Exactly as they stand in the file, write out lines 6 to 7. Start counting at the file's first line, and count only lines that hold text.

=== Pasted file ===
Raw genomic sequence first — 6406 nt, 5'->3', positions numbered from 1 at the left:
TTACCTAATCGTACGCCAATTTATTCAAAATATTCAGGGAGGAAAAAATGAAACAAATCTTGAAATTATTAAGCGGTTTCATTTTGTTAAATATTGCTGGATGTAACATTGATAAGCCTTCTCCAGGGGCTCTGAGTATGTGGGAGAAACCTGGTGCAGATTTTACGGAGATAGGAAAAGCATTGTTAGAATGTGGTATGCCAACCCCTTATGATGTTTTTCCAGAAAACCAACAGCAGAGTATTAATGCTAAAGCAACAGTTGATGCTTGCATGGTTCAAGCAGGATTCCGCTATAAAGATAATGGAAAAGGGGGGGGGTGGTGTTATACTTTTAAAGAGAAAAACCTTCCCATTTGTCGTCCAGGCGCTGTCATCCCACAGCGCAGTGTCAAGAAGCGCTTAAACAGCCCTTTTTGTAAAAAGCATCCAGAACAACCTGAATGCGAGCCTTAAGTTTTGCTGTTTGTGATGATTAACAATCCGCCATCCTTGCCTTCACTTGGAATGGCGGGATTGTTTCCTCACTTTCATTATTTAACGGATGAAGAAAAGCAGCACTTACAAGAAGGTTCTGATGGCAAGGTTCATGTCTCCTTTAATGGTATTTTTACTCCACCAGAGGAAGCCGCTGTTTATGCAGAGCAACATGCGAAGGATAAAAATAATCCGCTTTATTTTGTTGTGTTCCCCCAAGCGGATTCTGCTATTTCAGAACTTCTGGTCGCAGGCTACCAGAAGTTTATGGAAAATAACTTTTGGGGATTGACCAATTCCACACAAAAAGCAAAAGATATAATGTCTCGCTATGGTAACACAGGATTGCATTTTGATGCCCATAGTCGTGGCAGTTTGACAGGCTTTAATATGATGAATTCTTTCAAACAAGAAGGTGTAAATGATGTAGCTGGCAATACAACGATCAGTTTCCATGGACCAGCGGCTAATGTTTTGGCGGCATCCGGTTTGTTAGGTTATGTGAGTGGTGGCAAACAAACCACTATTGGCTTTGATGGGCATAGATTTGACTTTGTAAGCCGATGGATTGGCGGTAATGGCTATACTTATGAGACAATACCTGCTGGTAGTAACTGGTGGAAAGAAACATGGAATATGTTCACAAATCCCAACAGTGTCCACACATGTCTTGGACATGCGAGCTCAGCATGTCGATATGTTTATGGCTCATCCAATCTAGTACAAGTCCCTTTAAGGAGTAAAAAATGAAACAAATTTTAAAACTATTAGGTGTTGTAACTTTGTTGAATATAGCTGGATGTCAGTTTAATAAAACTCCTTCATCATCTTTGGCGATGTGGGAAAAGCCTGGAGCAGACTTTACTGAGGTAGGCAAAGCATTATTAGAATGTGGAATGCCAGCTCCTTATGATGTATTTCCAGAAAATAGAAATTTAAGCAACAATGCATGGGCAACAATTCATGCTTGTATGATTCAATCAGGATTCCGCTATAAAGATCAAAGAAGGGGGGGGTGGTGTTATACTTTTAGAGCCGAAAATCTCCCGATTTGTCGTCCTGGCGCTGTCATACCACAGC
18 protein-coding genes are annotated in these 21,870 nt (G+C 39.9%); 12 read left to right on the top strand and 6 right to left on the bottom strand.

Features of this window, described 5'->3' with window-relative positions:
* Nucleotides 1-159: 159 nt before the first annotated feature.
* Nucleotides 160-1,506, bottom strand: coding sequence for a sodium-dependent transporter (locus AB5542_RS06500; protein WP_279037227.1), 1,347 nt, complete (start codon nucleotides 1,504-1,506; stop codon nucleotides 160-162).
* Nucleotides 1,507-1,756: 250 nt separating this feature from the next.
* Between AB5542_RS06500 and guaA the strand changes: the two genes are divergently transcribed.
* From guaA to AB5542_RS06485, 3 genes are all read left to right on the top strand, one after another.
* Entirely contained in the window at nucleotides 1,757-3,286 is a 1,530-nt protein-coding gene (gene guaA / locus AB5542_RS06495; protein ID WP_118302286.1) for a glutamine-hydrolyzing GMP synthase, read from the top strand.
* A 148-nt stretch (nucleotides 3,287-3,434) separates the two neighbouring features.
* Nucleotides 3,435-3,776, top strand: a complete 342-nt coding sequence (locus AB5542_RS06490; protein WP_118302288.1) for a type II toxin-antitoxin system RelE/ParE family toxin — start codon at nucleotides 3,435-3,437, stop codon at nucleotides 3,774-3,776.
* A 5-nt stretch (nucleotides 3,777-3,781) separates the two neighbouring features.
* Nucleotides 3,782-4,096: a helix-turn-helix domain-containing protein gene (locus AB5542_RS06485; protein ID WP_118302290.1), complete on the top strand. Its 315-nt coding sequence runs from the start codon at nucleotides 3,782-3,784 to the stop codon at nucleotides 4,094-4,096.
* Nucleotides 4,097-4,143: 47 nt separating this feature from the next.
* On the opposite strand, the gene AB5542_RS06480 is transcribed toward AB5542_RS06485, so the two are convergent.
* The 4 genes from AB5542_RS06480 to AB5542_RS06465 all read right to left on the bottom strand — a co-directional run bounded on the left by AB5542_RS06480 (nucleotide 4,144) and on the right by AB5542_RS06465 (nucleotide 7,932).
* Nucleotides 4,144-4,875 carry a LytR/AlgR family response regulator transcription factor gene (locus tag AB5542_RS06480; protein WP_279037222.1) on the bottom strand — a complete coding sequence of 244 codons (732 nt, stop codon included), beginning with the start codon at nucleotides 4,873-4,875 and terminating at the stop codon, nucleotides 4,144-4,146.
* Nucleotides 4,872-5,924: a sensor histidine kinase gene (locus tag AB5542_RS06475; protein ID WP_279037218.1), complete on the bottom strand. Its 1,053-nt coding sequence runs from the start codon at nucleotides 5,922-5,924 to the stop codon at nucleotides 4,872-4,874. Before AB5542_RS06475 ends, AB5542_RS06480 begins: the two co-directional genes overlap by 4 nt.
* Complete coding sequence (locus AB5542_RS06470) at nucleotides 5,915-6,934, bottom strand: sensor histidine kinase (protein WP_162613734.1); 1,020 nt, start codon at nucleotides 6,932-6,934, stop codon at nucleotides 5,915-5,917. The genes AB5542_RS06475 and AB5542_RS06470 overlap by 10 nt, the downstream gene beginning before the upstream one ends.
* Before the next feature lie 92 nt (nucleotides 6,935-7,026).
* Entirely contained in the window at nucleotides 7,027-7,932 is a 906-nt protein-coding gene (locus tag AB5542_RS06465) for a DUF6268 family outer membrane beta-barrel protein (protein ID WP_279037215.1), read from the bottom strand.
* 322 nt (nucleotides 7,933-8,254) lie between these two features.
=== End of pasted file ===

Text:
* Nucleotides 160-1,506, bottom strand: coding sequence for a sodium-dependent transporter (locus AB5542_RS06500; protein WP_279037227.1), 1,347 nt, complete (start codon nucleotides 1,504-1,506; stop codon nucleotides 160-162).
* Nucleotides 1,507-1,756: 250 nt separating this feature from the next.